A healthy mouth is good for more than just a pretty smile.

  • By Joel Snyder
  • 13 Apr, 2017

Oral health can affect the entire body, making dental care more than just a cosmetic concern.

Fabulous Smiles Dentistry - Flossing

Many people know that poor oral hygiene can lead to gum disease, tooth decay and even lost teeth. But are you aware that failing to brush or visit the dentist regularly also can lead to more serious health issues? According to Colgate, recent research suggests that there may be an association between oral infections, particularly gum disease, and cardiovascular disease and preterm birth.

A healthy mouth is good for more than just a pretty smile. Oral health can affect the entire body, making dental care more than just a cosmetic concern.

Many people know that poor oral hygiene can lead to gum disease, tooth decay and even lost teeth. But are you aware that failing to brush or visit the dentist regularly also can lead to more serious health issues? According to Colgate, recent research suggests that there may be an association between oral infections, particularly gum disease, and cardiovascular disease and preterm birth. Gum disease also may make diabetes more difficult to control, since infections may cause insulin resistance and disrupt blood sugar.

Your mouth also can serve as an infection source elsewhere in the body. Bacteria from your mouth can enter the bloodstream through infection sites in the gums. If your immune system is healthy, there should not be any adverse effects. However, if your immune system is compromised, these bacteria can flow to other areas of the body where they can cause infection. An example of this is oral bacteria sticking to the lining of diseased heart valves.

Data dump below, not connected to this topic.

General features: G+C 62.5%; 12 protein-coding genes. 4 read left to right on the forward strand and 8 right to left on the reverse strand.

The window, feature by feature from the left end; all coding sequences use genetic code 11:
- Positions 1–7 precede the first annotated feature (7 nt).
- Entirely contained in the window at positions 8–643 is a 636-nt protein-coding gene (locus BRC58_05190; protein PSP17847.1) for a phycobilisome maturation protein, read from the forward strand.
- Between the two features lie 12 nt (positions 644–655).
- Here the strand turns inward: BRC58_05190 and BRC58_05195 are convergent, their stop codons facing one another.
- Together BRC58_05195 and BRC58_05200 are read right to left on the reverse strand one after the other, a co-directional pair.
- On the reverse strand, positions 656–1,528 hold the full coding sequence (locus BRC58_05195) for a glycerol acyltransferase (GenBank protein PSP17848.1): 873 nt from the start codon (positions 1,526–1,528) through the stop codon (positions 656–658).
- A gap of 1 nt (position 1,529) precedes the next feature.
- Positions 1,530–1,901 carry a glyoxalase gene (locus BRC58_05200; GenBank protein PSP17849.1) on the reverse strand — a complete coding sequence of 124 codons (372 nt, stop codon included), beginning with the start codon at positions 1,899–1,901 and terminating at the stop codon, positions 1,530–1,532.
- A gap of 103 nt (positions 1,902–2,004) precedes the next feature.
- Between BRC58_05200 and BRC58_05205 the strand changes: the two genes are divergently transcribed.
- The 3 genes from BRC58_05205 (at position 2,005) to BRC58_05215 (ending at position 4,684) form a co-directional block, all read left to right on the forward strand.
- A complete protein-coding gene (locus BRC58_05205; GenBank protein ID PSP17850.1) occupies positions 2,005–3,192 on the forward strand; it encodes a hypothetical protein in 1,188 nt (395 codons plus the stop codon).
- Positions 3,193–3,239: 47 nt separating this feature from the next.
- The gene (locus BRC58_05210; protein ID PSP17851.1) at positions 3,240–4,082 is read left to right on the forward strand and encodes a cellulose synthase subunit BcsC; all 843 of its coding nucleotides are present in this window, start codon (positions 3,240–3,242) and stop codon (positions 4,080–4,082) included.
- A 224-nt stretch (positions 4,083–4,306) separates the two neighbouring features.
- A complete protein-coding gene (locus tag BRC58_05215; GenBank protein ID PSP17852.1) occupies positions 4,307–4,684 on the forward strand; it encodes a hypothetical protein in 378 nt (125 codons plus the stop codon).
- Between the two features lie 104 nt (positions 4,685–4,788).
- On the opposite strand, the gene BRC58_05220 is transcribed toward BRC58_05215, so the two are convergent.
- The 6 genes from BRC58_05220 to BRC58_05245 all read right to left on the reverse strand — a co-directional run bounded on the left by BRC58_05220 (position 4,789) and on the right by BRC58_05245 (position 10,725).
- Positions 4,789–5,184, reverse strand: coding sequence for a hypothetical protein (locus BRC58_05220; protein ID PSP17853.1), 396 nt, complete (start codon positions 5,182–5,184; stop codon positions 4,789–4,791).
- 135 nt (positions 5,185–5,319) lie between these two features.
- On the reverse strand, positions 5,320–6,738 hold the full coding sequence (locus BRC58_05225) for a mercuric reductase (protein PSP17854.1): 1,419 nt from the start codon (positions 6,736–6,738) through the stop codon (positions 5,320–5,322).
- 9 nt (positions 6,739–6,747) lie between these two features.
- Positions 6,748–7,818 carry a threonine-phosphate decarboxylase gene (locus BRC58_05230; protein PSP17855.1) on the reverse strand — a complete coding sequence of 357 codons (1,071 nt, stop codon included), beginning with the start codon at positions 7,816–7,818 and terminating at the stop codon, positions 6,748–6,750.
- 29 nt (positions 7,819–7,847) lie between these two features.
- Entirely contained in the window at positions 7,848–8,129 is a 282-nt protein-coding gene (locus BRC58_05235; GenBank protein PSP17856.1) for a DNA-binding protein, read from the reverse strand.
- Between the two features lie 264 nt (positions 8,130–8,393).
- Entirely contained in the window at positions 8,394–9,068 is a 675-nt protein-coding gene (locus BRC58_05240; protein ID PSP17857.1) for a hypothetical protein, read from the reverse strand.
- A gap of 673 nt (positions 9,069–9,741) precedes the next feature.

Other links have been found between oral health and overall health. In 2010, researchers from New York University who reviewed 20 years of data on the association concluded that there is a link between gum inflammation and Alzheimer's disease. Researchers in the UK also found a correlation. Analysis showed that a bacterium called "Porphyromonas gingivalis" was present in brains of those with Alzheimer's disease but not in the samples from the brains of people who did not have Alzheimer's. The P. gingivalis bacterium is usually associated with chronic gum disease and not dementia.

Researchers also have found a possible link between gum disease and pancreatic cancer. Harvard researchers found that men with a history of gum disease had a 64 percent increased risk of pancreatic cancer compared with men who had never had gum disease, based on studies of men from 1986 through 2007.

While oral health issues may lead to other conditions over time, symptoms also may be indicative of underlying conditions of which a person is unaware. Inflammation of gum tissue may be a warning sign of diabetes. Oral problems, such as lesions in the mouth, may indicate the presence of HIV/AIDS. Dentists may be the first people to diagnose illnesses patients don't even know they have.